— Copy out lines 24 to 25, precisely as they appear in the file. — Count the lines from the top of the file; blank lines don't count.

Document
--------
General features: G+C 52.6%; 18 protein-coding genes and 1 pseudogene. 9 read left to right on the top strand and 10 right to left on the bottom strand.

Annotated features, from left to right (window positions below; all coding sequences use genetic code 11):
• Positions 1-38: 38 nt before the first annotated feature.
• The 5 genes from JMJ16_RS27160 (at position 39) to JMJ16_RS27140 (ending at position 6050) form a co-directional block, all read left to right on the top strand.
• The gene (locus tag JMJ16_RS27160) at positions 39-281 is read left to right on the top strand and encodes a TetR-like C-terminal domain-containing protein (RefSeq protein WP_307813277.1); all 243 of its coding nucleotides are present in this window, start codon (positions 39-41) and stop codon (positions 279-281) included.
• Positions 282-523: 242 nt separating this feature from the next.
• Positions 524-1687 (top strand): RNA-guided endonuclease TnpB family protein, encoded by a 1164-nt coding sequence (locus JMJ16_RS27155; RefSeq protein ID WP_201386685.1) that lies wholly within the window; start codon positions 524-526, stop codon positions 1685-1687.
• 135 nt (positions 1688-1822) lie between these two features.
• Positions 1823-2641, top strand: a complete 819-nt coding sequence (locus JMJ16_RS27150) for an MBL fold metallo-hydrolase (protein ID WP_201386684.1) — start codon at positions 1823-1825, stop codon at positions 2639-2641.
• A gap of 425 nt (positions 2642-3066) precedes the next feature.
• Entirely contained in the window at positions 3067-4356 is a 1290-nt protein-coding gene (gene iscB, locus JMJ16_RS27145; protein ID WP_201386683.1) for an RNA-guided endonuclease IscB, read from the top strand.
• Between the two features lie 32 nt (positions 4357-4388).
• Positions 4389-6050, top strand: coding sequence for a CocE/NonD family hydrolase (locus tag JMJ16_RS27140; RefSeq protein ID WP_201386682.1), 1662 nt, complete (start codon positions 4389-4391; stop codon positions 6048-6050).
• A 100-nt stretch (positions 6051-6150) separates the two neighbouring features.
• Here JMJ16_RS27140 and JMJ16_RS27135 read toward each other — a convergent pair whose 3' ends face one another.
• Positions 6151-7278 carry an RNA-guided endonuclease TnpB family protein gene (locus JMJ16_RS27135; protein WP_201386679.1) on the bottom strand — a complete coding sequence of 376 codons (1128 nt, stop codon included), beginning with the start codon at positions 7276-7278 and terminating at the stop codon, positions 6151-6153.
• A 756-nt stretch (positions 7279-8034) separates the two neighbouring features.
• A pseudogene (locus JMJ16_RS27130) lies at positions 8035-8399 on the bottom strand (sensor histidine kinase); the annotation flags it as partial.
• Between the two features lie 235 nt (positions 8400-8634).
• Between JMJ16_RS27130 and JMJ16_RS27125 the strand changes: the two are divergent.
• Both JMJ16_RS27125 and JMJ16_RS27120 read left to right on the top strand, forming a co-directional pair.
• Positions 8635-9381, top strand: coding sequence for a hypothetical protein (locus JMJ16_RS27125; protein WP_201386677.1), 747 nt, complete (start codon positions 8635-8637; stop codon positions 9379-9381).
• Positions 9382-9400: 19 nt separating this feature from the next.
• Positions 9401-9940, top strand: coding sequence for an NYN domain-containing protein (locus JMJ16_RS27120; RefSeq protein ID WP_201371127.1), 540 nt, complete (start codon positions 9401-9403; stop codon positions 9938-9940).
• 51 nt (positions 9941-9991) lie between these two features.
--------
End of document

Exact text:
• Positions 9401-9940, top strand: coding sequence for an NYN domain-containing protein (locus JMJ16_RS27120; RefSeq protein ID WP_201371127.1), 540 nt, complete (start codon positions 9401-9403; stop codon positions 9938-9940).
• 51 nt (positions 9941-9991) lie between these two features.